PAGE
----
Incorporation of sexed semen into reproductive management of cow–calf operations
- Additional Document Info
- View All
The objective of this experiment was to compare reproductive performance and weaning outcomes of beef cows inseminated with sexed or conventional semen. Over 2 consecutive years, lactating Angus×Hereford cows were assigned to an estrus synchronization+artificial insemination (AI) protocol. At the time of AI, cows were ranked by parity and assigned to be inseminated with conventional non-sorted semen (CONV; n=454) or with semen sorted for male sperm (SEXED; n=439). Beginning 18 days after AI, cows from both treatments were grouped and exposed to mature bulls for 50 days (1:25 bull to cow ratio). Cow pregnancy status to AI was verified by detecting a fetus via transrectal ultrasonography 40 days after AI. Calf birth date, sex, and birth BW were recorded during the subsequent calving season. Cows that were diagnosed as pregnant during the transrectal ultrasonography exam and gave birth during the initial 2 weeks of the calving season were considered pregnant to AI. Pregnancy rates to AI and final pregnancy rates (AI+bull breeding) were reduced (P≤0.05) in SEXED compared with CONV cows. The proportion of male calves born to AI or AI+bull breeding was greater (P<0.01) in SEXED compared with CONV cows. No treatment effect was detected (P=0.34) for weaning rate, whereas SEXED cows had a greater (P<0.01) proportion of steers in the weaned calf crop compared with CONV cows. Steers and heifers from SEXED cows were younger (P<0.01), whereas only SEXED heifers were lighter (P=0.05) at weaning compared with cohorts from CONV cows. Across genders, calves from SEXED cows had reduced (P≤0.01) weaning age and BW compared with calves from CONV cows. Cows assigned to SEXED had greater (P=0.05) kg of steer weaned/cow exposed to breeding, but reduced kg of heifer weaned/cow exposed to breeding (P<0.01) compared with CONV cows. Across genders, SEXED cows tended (P=0.09) to have reduced kg of calf weaned/cow exposed to breeding compared with CONV cows. In summary, inseminating beef cows with sexed semen reduced pregnancy rates, but increased the proportion of steers weaned and kg of steers weaned/cow exposed to breeding. However, overall kg of calf weaned/cow exposed to breeding was not improved by the use of sexed semen, particularly because of its negative impacts on weaning age and BW of the heifer progeny. © 2014 Elsevier B.V.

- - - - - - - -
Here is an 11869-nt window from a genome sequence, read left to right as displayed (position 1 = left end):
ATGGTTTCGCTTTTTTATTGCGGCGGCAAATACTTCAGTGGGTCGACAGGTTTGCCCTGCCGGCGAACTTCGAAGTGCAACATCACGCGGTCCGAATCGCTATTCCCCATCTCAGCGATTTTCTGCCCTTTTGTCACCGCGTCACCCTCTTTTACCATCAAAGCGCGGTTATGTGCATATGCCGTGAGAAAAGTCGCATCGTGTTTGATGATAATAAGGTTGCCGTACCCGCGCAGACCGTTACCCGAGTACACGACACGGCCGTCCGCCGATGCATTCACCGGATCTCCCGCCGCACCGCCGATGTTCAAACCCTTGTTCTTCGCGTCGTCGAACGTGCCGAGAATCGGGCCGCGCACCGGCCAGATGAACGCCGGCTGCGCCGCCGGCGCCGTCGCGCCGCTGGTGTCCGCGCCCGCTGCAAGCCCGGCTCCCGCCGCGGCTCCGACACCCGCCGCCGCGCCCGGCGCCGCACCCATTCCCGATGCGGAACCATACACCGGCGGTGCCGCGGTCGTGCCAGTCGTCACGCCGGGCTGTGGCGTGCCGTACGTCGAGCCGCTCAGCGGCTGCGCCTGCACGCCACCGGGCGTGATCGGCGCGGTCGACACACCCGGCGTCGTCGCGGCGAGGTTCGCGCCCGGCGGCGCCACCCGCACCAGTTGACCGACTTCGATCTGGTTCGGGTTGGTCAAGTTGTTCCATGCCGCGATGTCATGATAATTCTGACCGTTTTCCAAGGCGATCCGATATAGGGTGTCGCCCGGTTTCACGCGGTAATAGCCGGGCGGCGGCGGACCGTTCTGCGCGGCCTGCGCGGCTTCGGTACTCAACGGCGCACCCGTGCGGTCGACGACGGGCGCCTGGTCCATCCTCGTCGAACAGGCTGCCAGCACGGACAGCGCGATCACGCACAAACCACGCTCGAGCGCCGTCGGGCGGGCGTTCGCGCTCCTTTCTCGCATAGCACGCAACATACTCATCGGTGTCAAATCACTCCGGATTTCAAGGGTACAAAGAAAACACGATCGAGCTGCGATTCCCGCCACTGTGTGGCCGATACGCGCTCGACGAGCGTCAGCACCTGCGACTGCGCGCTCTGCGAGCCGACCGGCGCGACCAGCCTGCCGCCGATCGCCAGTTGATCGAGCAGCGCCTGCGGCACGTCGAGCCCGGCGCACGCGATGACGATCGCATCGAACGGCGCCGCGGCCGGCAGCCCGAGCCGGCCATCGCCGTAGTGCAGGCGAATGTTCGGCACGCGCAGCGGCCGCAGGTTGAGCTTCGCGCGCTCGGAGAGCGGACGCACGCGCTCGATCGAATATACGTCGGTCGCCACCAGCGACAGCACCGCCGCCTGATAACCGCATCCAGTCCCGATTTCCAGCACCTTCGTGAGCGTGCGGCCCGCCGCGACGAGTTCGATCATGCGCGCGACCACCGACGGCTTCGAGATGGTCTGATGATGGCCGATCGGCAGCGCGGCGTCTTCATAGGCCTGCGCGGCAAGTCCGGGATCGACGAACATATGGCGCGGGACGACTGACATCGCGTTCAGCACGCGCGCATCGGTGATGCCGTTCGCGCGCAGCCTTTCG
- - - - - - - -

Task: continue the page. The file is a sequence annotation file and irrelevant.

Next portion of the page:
author list (cited authors)
Cooke, R. F., Bohnert, D. W., Cappellozza, B. I., Marques, R. S., DelCurto, T., & Mueller, C. J.